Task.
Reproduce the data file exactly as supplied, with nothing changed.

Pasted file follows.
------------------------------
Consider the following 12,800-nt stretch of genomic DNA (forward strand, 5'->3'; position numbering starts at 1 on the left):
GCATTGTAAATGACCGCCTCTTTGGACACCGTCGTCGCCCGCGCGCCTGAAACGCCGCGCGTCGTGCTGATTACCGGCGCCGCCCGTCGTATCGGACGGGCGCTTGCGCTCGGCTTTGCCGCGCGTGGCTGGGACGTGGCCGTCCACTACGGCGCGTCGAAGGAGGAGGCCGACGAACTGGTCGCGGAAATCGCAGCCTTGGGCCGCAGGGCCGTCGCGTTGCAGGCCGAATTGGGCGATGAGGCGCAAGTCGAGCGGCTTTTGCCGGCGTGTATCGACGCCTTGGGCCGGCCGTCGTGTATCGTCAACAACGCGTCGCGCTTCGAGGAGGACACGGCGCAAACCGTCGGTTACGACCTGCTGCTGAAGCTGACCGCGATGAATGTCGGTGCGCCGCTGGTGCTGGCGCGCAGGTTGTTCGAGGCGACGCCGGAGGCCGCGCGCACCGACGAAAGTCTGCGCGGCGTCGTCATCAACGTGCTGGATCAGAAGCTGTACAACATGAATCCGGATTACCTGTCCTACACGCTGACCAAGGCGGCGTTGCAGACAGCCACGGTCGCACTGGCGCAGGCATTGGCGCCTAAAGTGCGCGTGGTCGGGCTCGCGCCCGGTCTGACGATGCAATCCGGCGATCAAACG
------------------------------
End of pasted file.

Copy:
Consider the following 12,800-nt stretch of genomic DNA (forward strand, 5'->3'; position numbering starts at 1 on the left):
GCATTGTAAATGACCGCCTCTTTGGACACCGTCGTCGCCCGCGCGCCTGAAACGCCGCGCGTCGTGCTGATTACCGGCGCCGCCCGTCGTATCGGACGGGCGCTTGCGCTCGGCTTTGCCGCGCGTGGCTGGGACGTGGCCGTCCACTACGGCGCGTCGAAGGAGGAGGCCGACGAACTGGTCGCGGAAATCGCAGCCTTGGGCCGCAGGGCCGTCGCGTTGCAGGCCGAATTGGGCGATGAGGCGCAAGTCGAGCGGCTTTTGCCGGCGTGTATCGACGCCTTGGGCCGGCCGTCGTGTATCGTCAACAACGCGTCGCGCTTCGAGGAGGACACGGCGCAAACCGTCGGTTACGACCTGCTGCTGAAGCTGACCGCGATGAATGTCGGTGCGCCGCTGGTGCTGGCGCGCAGGTTGTTCGAGGCGACGCCGGAGGCCGCGCGCACCGACGAAAGTCTGCGCGGCGTCGTCATCAACGTGCTGGATCAGAAGCTGTACAACATGAATCCGGATTACCTGTCCTACACGCTGACCAAGGCGGCGTTGCAGACAGCCACGGTCGCACTGGCGCAGGCATTGGCGCCTAAAGTGCGCGTGGTCGGGCTCGCGCCCGGTCTGACGATGCAATCCGGCGATCAAACG